Originally Posted By DK-Prof:
4th and 5th amendments trump technology.

You're forgetting the fact that the 4th and 5th amendments only apply to the National Guard.
Link Posted: 1/5/2006 7:11:12 PM EST
It wasn't an accident; my boat was rammed by a 500 lb bass.
Link Posted: 1/5/2006 7:41:45 PM EST

Originally Posted By ElCamino:

Originally Posted By DK-Prof:
4th and 5th amendments trump technology.

You're forgetting the fact that the 4th and 5th amendments only apply to the National Guard.

Link Posted: 1/5/2006 7:42:07 PM EST
[Last Edit: 1/5/2006 7:45:01 PM EST by luger355]

Originally Posted By DK-Prof:
4th and 5th amendments trump technology.

badges??? badges??? we dont need no stinking badges!
Link Posted: 1/5/2006 7:47:13 PM EST

Originally Posted By freemanesq:
Remember Martha

Remember Scooter Libby

Just refuse to answer the darn questions.


Remember Ronald Reagan not remembering about Iran Contra?
Link Posted: 1/5/2006 7:56:17 PM EST

Originally Posted By drrocket:

Originally Posted By freemanesq:
Remember Martha

Remember Scooter Libby

Just refuse to answer the darn questions.


Remember Ronald Reagan not remembering about Iran Contra?

And Hitlery not remembering about the Whitewater records.

Link Posted: 1/5/2006 8:13:39 PM EST
If true I wana put all of Congress, the upper echlon of the executive and the SCOUS thru that thing.
Link Posted: 1/5/2006 8:17:08 PM EST
WHat book was it that had a lie detector that went from blue to red based on brain function?

Ah.. I remember..... Little Fuzzy by H. Beam Piper.

As for drrocket, remember "I did not have sex with that woman", or

FROM THE WASHINGTON TIMES: In the portions of President Clinton's Jan. 17 deposition that have been made public in the Paula Jones case, his memory failed him 267 times. This is a list of his answers and how many times he gave each one.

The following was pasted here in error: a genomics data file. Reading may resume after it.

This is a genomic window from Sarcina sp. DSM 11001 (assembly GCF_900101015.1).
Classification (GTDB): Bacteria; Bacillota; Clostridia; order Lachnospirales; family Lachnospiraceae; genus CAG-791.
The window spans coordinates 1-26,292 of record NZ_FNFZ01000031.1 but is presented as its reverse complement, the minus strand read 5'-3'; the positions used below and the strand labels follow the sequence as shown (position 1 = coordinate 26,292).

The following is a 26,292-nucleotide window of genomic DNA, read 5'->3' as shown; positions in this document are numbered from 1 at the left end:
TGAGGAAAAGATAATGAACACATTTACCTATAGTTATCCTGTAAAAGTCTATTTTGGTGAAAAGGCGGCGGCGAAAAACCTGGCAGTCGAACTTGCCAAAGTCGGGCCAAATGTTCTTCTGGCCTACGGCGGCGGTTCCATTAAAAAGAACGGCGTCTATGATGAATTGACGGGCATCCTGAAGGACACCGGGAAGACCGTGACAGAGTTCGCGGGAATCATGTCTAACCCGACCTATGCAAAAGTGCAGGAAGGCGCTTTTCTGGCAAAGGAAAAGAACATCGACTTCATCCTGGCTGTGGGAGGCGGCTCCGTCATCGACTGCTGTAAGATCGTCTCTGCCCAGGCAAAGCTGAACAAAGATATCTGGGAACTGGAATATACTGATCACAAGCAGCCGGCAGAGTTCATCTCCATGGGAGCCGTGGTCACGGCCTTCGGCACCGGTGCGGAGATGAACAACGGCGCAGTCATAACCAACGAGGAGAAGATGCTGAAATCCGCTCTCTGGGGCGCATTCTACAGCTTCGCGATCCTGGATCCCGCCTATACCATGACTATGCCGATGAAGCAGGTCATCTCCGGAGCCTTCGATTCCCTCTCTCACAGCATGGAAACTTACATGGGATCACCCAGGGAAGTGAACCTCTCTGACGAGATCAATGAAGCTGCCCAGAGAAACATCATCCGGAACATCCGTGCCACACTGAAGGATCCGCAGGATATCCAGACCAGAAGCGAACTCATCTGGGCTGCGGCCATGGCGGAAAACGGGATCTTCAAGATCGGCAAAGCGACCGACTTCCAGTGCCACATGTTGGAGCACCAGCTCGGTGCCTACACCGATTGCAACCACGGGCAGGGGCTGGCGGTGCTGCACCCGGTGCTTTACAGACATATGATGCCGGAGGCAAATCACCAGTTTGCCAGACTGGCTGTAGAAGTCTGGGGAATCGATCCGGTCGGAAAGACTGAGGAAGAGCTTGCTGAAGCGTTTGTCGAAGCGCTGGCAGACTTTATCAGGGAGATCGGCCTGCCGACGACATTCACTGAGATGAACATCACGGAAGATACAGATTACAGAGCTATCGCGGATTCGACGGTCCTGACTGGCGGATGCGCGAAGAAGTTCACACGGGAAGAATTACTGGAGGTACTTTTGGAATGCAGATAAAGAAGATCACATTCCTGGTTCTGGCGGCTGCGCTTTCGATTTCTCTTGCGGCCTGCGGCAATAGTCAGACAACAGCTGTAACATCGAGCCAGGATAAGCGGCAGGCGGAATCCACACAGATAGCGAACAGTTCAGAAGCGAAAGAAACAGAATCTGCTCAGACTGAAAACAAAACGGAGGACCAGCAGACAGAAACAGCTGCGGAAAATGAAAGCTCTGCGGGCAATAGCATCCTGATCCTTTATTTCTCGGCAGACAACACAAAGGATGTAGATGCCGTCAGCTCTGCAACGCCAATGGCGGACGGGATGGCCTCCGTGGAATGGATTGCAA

I don't remember - 71
I don't know - 62
I'm not sure - 17
I have no idea - 10
I don't believe so - 9
I don't recall - 8
I don't think so - 8
I don't have any specific recollection - 6
I have no recollection - 4
Not to my knowledge - 4
I just don't remember - 4
I don't believe - 4
I have no specific recollection - 3
I might have - 3
I don't have any recollection of that - 2 I don't have a specific memory - 2
I don't have any memory of that - 2
I just can't say - 2
I have no direct knowledge of that - 2
I don't have any idea - 2
Not that I recall - 2
I don't believe I did - 2
I can't remember - 2
I can't say - 2
I do not remember doing so - 2
Not that I remember - 2
I'm not aware - 1
I honestly don't know - 1
I don't believe that I did - 1
I'm fairly sure - 1
I have no other recollection - 1
I'm not positive - 1
I certainly don't think so - 1
I don't really remember - 1
I would have no way of remembering that - 1
That's what I believe happened - 1
To my knowledge, no - 1
To the best of my knowledge - 1
To the best of my memory - 1
I honestly don't recall - 1
I honestly don't remember - 1
That's all I know - 1
I don't have an independent recollection of that - 1
I don't actually have an independent memory of that - 1
As far as I know - 1
I don't believe I ever did that - 1
That's all I know about that - 1
I'm just not sure - 1
Nothing that I remember - 1
I simply don't know - 1
I would have no idea - 1
I don't know anything about that - 1
I don't have any direct knowledge of that - 1
I just don't know - 1
I really don't know - 1
I can't deny that, I just -- I have no memory of that at all - 1
Link Posted: 1/5/2006 8:26:19 PM EST
[Last Edit: 1/5/2006 8:30:58 PM EST by Engineer]
fMRI is definitely cool stuff, but it's still got a good ways to go. There's still alot of errant stimulus going on inside an MRI machine from gradients banging away during a scan or the cold head clanging away on top of the magnet.

Develop a sudden head twitch when they've got you in there and the images will be so full of motion artifact that they won't be able to read anything off the scan. Better yet, get that metal plate installed in your head to cause susceptibility artifacts which will null out any obtainable signal near your brain or claim that you've been a machinist (metal shavings in the eyes) and they'll never put you in an MRI machine.
Link Posted: 1/5/2006 8:45:33 PM EST
If it ever reaches the point where citizens are forced to take fMRI "truth tests", the Gub won't be asking where the guns went - All they'll really want to know is whether or not we harbor any ill intent towards them.

Hell, they might even allow some of the more docile duck hunters to keep their guns!